Pleasantly Lost in Austen

Pleasantly Lost in Austen

“Selkie,” a reader of this blog, left a comment on my “best of 2014” blog post about my love of the 2005 film Pride and Prejudice (staring Kiera Knightly). She said she watches an Austen movie once a week. (I can understand!) Very kindly, she gave me a list to share here. As comprehensive as it is, she notes that is only of the films she owns.

Emma (1972), starring Doran Godwin and John Carson.

Emma (1996), starring Gwyneth Paltrow and Jeremy Northam.

Emma (1996), starring Kate Beckinsale and Mark Strong.

Mansfield Park (1983), starring Sylvestra Le Touzel and Nicholas Farrell.

Northanger Abby (1986), starring Katherine Svhlesinger and Peter Firth.

Persuasion (1971), starring Firbank and Bryan Marshall.

Pride and Prejudice (1940), starring Greer Garson and Laurence Olivier.

Pride and Prejudice (1980), starring Elizabeth Garvie and David Rintoul.

Pride and Prejudice (2003—an extremely modern version), starring Kim Heskin and Orlando Seale.

Pride and Prejudice (2005), starring Kiera Knightly and Matthew Macfadyen.

Sense and Sensibility (1981), starring Irene Richard and Tracey Childs.

Sense and Sensibility (2004), starring Emma Thompson, Kate Winslet, and Hugh Grant.

Related movies: 

Becoming Jane

Becoming Jane (2007), starring Anne Hathaway and James McAvoy.

Lost in Austen (2008), starring Jemima Rooper and Elliot Cowan.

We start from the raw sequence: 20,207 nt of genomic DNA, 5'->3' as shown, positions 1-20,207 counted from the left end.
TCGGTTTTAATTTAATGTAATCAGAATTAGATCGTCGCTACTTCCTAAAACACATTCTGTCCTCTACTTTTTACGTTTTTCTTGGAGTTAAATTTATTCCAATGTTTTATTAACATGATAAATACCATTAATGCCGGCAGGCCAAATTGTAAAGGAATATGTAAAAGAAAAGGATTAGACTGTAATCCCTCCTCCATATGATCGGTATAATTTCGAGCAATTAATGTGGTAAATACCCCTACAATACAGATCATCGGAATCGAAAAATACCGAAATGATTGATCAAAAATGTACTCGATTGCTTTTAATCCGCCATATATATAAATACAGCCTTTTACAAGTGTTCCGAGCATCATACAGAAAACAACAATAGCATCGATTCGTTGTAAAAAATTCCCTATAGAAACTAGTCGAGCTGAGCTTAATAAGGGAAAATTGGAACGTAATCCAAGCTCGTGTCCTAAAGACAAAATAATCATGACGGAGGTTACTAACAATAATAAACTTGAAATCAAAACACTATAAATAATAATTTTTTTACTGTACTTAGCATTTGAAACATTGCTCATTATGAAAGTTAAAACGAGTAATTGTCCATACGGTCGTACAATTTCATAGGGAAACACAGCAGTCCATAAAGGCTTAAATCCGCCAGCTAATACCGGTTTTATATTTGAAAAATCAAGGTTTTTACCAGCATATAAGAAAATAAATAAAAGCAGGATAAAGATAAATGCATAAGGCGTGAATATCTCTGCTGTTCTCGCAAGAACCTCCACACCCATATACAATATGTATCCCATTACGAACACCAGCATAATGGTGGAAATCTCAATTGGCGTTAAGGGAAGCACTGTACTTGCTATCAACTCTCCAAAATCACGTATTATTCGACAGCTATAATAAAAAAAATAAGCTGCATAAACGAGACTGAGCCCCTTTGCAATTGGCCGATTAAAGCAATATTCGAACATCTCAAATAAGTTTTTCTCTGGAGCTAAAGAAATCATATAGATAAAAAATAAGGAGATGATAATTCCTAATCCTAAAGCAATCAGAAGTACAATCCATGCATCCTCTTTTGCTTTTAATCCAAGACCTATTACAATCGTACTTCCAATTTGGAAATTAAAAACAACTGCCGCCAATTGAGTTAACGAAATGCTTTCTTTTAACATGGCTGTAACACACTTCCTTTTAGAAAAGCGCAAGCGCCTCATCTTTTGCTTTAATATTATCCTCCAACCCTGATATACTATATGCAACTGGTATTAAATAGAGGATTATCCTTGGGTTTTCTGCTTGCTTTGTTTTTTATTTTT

About this last one,  Selkie notes, “I absolutely love this movie!” That’s high praise indeed; I’m going to try to find it!

Thank you so much, Selkie!

I discovered that I had a 6-book credit on that had to be used before the end of this month. Needless-to-say, I went on a book-buying spree. Here’s what I bought:


Landline by Rainbow Rowell, because I enjoy YA and I especially enjoy Rowell’s work.

My Life in Middlemarch by Rebecca Mead. On many “best of 2014” lists.

Everything I Never Told You by Celeste Ng. Ditto.

Dept. of Speculation, by Jenny Offill. This unusual novel was on the very interesting New York Times 10 Best Books of 2014 list and I really liked what the NY Times team had to say about it on their Podcast. (It’s a poetic novel, and I’m not sure how well it will work on audible, however.)

All the Light We Cannot See, by Anthony Doerr. This one is on virtually every “best of” list.

Heartburn by Nora Ephron. Because laughing is wonderful, but most of all, because it is narrated by the amazing Meryl Streep.

I listen to “books on tape” (not that they are on tape anymore) when I’m exercising, so this collection should get me in excellent form.

“A Little Chaos”—a new Sun Court film staring Kate Winslet

“A Little Chaos”—a new Sun Court film staring Kate Winslet

It’s always a pleasure to see a historical film set in the Court of the Sun King.  A Little Chaos, staring Kate Winslet, promises to be sumptuous. I always take issue with the portrayals because I have my own vision of these characters. None the less, I’m eager to watch it, especially to see how Versailles is portrayed in its early days.

The story of A Little Chaos

Madame Sabine De Barra (Kate Winslet) is an unlikely candidate for landscape architect of the still-to-be-completed Palace of Versailles. She has little time for the classical, ordered designs of the man who hires her, the famous architect Le Nôtre (Matthias Schoenaerts). However, as she works on her creation, she finds herself drawn to the enigmatic Le Nôtre and forced to negotiate the perilous rivalries and intricate etiquette of the court of King Louis XIV (Alan Rickman). But Sabine is made of strong stuff; her honesty and compassion help her to overcome both the challenges of her newfound popularity, and an unspeakable tragedy from her past, to win the favour of the Sun King and the heart of Le Nôtre.